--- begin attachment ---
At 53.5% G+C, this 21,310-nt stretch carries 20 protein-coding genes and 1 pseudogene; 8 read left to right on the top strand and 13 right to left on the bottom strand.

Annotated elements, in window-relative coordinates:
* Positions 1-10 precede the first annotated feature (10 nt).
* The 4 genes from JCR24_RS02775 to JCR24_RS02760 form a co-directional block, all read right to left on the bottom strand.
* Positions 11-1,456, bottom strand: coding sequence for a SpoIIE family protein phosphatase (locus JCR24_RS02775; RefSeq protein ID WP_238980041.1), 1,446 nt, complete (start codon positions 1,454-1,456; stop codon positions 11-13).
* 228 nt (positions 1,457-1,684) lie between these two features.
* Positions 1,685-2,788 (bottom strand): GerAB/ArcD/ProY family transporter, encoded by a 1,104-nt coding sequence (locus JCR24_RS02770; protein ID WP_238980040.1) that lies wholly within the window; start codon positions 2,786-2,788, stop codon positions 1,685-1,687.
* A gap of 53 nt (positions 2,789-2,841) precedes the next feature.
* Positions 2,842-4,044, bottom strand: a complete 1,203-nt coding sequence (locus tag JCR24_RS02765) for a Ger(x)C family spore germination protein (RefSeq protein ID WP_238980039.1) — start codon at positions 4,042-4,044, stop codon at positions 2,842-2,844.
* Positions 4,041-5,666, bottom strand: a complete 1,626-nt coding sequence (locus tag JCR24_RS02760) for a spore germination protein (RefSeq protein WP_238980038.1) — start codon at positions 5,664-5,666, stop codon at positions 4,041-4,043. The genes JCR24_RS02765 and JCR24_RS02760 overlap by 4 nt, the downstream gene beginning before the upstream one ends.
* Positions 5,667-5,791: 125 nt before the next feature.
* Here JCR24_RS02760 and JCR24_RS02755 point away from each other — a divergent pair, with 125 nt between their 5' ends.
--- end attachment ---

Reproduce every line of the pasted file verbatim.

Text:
At 53.5% G+C, this 21,310-nt stretch carries 20 protein-coding genes and 1 pseudogene; 8 read left to right on the top strand and 13 right to left on the bottom strand.

Annotated elements, in window-relative coordinates:
* Positions 1-10 precede the first annotated feature (10 nt).
* The 4 genes from JCR24_RS02775 to JCR24_RS02760 form a co-directional block, all read right to left on the bottom strand.
* Positions 11-1,456, bottom strand: coding sequence for a SpoIIE family protein phosphatase (locus JCR24_RS02775; RefSeq protein ID WP_238980041.1), 1,446 nt, complete (start codon positions 1,454-1,456; stop codon positions 11-13).
* 228 nt (positions 1,457-1,684) lie between these two features.
* Positions 1,685-2,788 (bottom strand): GerAB/ArcD/ProY family transporter, encoded by a 1,104-nt coding sequence (locus JCR24_RS02770; protein ID WP_238980040.1) that lies wholly within the window; start codon positions 2,786-2,788, stop codon positions 1,685-1,687.
* A gap of 53 nt (positions 2,789-2,841) precedes the next feature.
* Positions 2,842-4,044, bottom strand: a complete 1,203-nt coding sequence (locus tag JCR24_RS02765) for a Ger(x)C family spore germination protein (RefSeq protein ID WP_238980039.1) — start codon at positions 4,042-4,044, stop codon at positions 2,842-2,844.
* Positions 4,041-5,666, bottom strand: a complete 1,626-nt coding sequence (locus tag JCR24_RS02760) for a spore germination protein (RefSeq protein WP_238980038.1) — start codon at positions 5,664-5,666, stop codon at positions 4,041-4,043. The genes JCR24_RS02765 and JCR24_RS02760 overlap by 4 nt, the downstream gene beginning before the upstream one ends.
* Positions 5,667-5,791: 125 nt before the next feature.
* Here JCR24_RS02760 and JCR24_RS02755 point away from each other — a divergent pair, with 125 nt between their 5' ends.